Investment: Cadbury weighs up acquisition or payout
Thursday 25 February 1999
Cadbury is set to receive pounds 1.1bn from the sale of its non-US soft drinks brands to Coca-Cola - should the deal be approved by the regulatory authorities - and will dispose of pounds 500m of bottling assets.
Announcing an 11 per cent rise in underlying full-year profits to pounds 609m, John Sunderland, chief executive, said he would like to expand the group's confectionery operations with a deal but denied the company had looked at Hershey, the US chocolate giant.
"I saw the speculation but it is news to me. We have not held talks," he said.
However, analysts say a deal with Hershey would have compelling commercial logic. Cadbury Schweppes admits its balance sheet is underleveraged and one of its stated aims is to be a global player in the confectionery market.
Hershey is a huge player in the US and Canada but has little else in other markets. Cadbury, on the other hand, is dominant in Britain and has operations in Canada and emerging markets but virtually no representation in the US, the world's largest confectionery market.
Although the Hershey foundation controls a major stake in Hershey it would prove a more accessible target than Mars, the privately controlled group which is the only other major US confectionery company.
Buying anything else would make little sense as the Cadbury brand is licensed to Hershey in perpetuity in a deal only the American company can change.
A merger of the Hershey and Cadbury chocolate operations could provide a solution and the lack of a share buy-back yesterday could suggest the company is keeping its powder dry for a move later this year.
One analyst said: "They would like to expand their chocolate business but they have the same problems as Unilever, prices are just too high. If nothing changes the money will be coming back to shareholders."
That would please investors who have seen Cadbury's shares outperform the market by 48 per cent in the last two years.
Elsewhere the business has performed solidly in the face of difficult markets, particularly in Russia where Cadbury has been forced to write down the value of its assets by pounds 68m. Losses there have been held at pounds 16m although there is no sign of a recovery.
In soft drinks, Dr Pepper is outperforming the market but Seven-Up is still losing volume.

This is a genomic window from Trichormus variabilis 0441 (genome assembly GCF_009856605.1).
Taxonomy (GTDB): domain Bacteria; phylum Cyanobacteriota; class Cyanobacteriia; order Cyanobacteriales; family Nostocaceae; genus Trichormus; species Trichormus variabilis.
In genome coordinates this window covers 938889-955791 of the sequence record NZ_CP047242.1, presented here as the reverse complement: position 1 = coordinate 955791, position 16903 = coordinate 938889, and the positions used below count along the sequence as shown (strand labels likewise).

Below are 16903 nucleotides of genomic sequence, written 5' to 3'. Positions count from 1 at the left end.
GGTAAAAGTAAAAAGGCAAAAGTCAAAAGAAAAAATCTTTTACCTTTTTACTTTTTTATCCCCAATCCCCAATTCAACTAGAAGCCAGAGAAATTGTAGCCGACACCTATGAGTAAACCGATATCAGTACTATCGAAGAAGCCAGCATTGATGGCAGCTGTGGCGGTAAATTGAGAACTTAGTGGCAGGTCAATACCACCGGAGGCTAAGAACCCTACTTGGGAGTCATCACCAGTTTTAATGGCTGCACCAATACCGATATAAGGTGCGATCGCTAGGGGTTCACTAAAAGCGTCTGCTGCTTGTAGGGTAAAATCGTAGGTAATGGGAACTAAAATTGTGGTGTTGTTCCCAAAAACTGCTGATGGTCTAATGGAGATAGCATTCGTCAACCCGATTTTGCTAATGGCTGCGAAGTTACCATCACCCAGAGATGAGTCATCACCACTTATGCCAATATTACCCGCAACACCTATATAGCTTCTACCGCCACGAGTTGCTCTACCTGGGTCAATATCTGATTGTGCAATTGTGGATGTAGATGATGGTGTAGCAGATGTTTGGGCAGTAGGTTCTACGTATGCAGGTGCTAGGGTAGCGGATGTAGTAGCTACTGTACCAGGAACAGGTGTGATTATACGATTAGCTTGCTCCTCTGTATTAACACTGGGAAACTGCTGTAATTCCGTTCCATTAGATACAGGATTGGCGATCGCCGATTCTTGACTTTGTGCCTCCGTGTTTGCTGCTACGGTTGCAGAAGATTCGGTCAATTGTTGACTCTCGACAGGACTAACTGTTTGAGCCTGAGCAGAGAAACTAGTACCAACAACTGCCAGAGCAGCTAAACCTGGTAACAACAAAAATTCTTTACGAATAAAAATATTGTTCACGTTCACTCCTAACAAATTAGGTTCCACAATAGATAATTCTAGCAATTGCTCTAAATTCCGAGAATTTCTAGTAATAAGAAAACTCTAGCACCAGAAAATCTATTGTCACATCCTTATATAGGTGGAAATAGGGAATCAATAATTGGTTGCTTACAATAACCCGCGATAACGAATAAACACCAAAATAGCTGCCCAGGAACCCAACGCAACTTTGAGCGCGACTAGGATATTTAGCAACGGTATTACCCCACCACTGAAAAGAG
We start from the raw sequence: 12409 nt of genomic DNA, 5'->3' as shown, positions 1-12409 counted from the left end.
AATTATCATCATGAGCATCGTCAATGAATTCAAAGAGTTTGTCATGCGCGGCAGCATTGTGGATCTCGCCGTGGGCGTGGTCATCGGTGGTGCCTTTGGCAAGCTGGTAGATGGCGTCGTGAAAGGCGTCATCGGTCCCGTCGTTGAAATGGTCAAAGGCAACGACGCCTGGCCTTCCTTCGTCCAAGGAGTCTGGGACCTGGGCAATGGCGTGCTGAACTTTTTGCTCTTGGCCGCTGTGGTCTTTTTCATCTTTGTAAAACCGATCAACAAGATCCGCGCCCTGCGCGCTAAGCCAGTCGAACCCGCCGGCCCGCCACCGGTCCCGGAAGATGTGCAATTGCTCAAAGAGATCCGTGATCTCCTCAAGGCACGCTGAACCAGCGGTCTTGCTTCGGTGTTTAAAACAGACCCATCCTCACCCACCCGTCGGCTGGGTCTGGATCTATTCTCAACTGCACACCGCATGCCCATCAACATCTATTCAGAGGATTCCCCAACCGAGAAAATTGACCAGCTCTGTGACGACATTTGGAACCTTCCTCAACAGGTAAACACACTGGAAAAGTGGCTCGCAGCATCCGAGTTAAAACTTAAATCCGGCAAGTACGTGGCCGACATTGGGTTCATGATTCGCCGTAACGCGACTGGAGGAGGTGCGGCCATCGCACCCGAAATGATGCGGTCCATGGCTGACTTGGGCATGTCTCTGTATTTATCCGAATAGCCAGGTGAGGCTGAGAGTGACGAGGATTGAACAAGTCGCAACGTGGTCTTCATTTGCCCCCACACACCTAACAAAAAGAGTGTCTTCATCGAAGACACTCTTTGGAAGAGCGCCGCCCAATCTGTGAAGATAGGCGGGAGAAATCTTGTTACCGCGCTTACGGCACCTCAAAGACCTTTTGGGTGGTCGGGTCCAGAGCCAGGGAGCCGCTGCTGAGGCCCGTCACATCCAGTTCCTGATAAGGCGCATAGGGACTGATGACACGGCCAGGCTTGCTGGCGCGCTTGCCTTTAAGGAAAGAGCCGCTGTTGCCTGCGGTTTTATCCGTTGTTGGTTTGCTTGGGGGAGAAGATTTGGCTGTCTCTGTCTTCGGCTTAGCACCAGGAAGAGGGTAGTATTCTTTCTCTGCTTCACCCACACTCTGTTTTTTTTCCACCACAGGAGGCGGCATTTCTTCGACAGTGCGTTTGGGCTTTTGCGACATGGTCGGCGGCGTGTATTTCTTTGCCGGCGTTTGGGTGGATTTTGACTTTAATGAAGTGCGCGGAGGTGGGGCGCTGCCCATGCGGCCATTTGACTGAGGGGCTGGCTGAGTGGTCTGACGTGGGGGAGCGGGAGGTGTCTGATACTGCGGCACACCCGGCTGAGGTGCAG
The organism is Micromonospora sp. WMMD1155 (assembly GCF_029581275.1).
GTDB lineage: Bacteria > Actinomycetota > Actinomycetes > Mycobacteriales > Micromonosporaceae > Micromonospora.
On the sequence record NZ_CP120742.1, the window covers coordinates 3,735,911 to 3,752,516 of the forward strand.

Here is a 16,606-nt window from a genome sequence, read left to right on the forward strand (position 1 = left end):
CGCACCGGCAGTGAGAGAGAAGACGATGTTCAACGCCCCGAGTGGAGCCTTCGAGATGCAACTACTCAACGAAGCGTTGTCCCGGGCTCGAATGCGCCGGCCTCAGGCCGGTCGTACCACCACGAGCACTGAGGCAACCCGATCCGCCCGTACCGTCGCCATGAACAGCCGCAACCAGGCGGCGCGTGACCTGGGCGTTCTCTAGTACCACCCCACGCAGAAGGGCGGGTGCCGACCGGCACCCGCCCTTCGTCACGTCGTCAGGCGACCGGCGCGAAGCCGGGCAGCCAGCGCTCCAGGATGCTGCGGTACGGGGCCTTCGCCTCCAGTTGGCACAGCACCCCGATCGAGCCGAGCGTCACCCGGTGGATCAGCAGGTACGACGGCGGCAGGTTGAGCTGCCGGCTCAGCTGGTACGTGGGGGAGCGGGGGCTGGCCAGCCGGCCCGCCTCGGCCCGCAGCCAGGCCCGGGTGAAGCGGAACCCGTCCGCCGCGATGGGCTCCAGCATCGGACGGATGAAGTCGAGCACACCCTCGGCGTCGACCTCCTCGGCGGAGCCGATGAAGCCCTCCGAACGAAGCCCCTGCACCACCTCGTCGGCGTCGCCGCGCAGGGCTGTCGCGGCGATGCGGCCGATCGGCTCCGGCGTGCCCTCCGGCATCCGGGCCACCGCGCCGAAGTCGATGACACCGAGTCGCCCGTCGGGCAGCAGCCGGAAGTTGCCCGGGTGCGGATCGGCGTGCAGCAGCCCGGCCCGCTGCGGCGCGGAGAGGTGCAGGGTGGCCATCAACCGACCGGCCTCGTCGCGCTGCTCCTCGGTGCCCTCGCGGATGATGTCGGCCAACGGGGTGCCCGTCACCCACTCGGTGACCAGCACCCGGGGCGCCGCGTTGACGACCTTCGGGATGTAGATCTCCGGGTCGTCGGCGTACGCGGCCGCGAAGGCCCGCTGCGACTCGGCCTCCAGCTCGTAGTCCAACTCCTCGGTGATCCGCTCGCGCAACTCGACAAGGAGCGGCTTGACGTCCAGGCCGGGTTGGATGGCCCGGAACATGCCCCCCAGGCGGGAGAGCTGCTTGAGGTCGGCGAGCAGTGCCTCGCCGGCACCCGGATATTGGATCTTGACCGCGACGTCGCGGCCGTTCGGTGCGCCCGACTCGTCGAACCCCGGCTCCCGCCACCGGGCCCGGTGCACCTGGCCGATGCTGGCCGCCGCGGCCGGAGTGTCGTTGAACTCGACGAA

New bottling agreements should ensure the brands enjoy quality distribution, the company says.
On full year forecasts of pounds 660m Cadbury Schweppes shares - down 34.5p at 1000p - trade on a forward rating of 24, which appears well up with events.
As one analyst says: "The shares have had a good run and it is difficult to see them making much progress in the short term."
- 1 National Orgasm Day: Six reasons (plus one bogus one) why they're good for us
- 2 The 'world's most beautiful vagina' has been debunked by science
- 3 Whoopi Goldberg tells Cara Delevingne to suck it up: 'She's not famous. I'M famous'
- 4 John Green schools morning show hosts after awkward interview with Cara Delevingne
- 5 Doctor Who: Christopher Eccleston says why he left the BBC series after just one series
What turns someone into a conspiracy theorist? Study to look at why some are more 'receptive' to such theories
Whoopi Goldberg tells Cara Delevingne to suck it up: 'She's not famous. I'M famous'
John Green schools morning show hosts after awkward interview with Cara Delevingne
Supermodel Gisele Bundchen mocked for wearing a burka to avoid being seen visiting plastic surgeon in Paris
'Rowdy' Roddy Piper dies: Wrestling legend dies aged 61, according to reports
Yvette Cooper: Our choice is years of Tory rule under Jeremy Corbyn – or a return to a Labour government
Labour leadership contender Jeremy Corbyn says 'we can learn a great deal from Karl Marx'
Is Britain really full up? Are migrants taking our jobs? Leading academic answers the most common anti-immigration claims
Public anger after French sunbather beaten up by gang for wearing a bikini in Reims park
Calais Migrant Crisis: Deputy Mayor of Calais labels Cameron's use of 'swarm' as 'racist' and 'ignorant'
Labour leadership: New poll shows party is now even 'less electable' than under Ed Miliband
iJobs Money & Business
£13000 - £15000 per annum: Recruitment Genius: Are you passionate about custom...
£22000 - £25000 per annum: Recruitment Genius: Main purpose: Under the directi...
£35000 - £37000 per annum + benefits : Ashdown Group: Contracts Manager - City...
£35 - £50k DOE: Guru Careers: A Tax Manager / Accountant (ACA / CA / CTA) is n...